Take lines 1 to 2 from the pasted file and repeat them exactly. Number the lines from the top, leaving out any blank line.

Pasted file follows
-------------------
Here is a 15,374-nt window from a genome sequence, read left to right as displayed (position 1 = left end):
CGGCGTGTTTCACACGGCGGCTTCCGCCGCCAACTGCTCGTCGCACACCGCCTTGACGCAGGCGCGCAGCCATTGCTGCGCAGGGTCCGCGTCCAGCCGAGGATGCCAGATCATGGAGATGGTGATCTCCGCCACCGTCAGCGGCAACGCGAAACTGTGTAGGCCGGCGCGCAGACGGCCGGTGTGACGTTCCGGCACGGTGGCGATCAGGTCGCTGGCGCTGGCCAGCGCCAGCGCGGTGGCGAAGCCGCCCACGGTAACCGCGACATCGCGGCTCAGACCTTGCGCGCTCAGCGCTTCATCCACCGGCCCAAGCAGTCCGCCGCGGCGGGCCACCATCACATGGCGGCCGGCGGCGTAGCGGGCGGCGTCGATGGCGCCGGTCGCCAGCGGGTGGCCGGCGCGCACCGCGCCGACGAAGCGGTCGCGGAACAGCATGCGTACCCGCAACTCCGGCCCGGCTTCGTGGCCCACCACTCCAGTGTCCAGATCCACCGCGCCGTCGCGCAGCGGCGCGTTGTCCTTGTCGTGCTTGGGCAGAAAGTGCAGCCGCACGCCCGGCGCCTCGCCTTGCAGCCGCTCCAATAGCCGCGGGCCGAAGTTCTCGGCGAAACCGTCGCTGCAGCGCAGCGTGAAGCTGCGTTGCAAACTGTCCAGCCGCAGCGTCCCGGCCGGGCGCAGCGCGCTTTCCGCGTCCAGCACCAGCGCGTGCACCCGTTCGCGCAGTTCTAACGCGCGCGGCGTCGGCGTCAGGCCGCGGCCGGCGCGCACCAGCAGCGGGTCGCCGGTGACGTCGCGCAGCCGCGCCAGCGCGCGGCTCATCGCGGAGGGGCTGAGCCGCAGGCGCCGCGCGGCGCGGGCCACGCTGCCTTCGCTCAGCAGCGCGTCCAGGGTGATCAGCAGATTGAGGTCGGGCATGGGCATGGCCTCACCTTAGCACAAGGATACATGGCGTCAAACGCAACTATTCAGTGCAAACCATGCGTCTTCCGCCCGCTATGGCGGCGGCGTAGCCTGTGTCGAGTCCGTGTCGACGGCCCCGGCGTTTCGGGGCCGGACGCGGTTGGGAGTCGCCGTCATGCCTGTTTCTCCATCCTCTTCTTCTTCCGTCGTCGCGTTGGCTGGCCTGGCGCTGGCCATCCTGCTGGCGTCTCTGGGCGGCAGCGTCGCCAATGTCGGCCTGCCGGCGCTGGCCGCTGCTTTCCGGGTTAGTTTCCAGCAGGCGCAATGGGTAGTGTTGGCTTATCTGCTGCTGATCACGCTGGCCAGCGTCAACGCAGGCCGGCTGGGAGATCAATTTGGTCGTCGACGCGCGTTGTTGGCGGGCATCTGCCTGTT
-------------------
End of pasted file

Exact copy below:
Here is a 15,374-nt window from a genome sequence, read left to right as displayed (position 1 = left end):
CGGCGTGTTTCACACGGCGGCTTCCGCCGCCAACTGCTCGTCGCACACCGCCTTGACGCAGGCGCGCAGCCATTGCTGCGCAGGGTCCGCGTCCAGCCGAGGATGCCAGATCATGGAGATGGTGATCTCCGCCACCGTCAGCGGCAACGCGAAACTGTGTAGGCCGGCGCGCAGACGGCCGGTGTGACGTTCCGGCACGGTGGCGATCAGGTCGCTGGCGCTGGCCAGCGCCAGCGCGGTGGCGAAGCCGCCCACGGTAACCGCGACATCGCGGCTCAGACCTTGCGCGCTCAGCGCTTCATCCACCGGCCCAAGCAGTCCGCCGCGGCGGGCCACCATCACATGGCGGCCGGCGGCGTAGCGGGCGGCGTCGATGGCGCCGGTCGCCAGCGGGTGGCCGGCGCGCACCGCGCCGACGAAGCGGTCGCGGAACAGCATGCGTACCCGCAACTCCGGCCCGGCTTCGTGGCCCACCACTCCAGTGTCCAGATCCACCGCGCCGTCGCGCAGCGGCGCGTTGTCCTTGTCGTGCTTGGGCAGAAAGTGCAGCCGCACGCCCGGCGCCTCGCCTTGCAGCCGCTCCAATAGCCGCGGGCCGAAGTTCTCGGCGAAACCGTCGCTGCAGCGCAGCGTGAAGCTGCGTTGCAAACTGTCCAGCCGCAGCGTCCCGGCCGGGCGCAGCGCGCTTTCCGCGTCCAGCACCAGCGCGTGCACCCGTTCGCGCAGTTCTAACGCGCGCGGCGTCGGCGTCAGGCCGCGGCCGGCGCGCACCAGCAGCGGGTCGCCGGTGACGTCGCGCAGCCGCGCCAGCGCGCGGCTCATCGCGGAGGGGCTGAGCCGCAGGCGCCGCGCGGCGCGGGCCACGCTGCCTTCGCTCAGCAGCGCGTCCAGGGTGATCAGCAGATTGAGGTCGGGCATGGGCATGGCCTCACCTTAGCACAAGGATACATGGCGTCAAACGCAACTATTCAGTGCAAACCATGCGTCTTCCGCCCGCTATGGCGGCGGCGTAGCCTGTGTCGAGTCCGTGTCGACGGCCCCGGCGTTTCGGGGCCGGACGCGGTTGGGAGTCGCCGTCATGCCTGTTTCTCCATCCTCTTCTTCTTCCGTCGTCGCGTTGGCTGGCCTGGCGCTGGCCATCCTGCTGGCGTCTCTGGGCGGCAGCGTCGCCAATGTCGGCCTGCCGGCGCTGGCCGCTGCTTTCCGGGTTAGTTTCCAGCAGGCGCAATGGGTAGTGTTGGCTTATCTGCTGCTGATCACGCTGGCCAGCGTCAACGCAGGCCGGCTGGGAGATCAATTTGGTCGTCGACGCGCGTTGTTGGCGGGCATCTGCCTGTT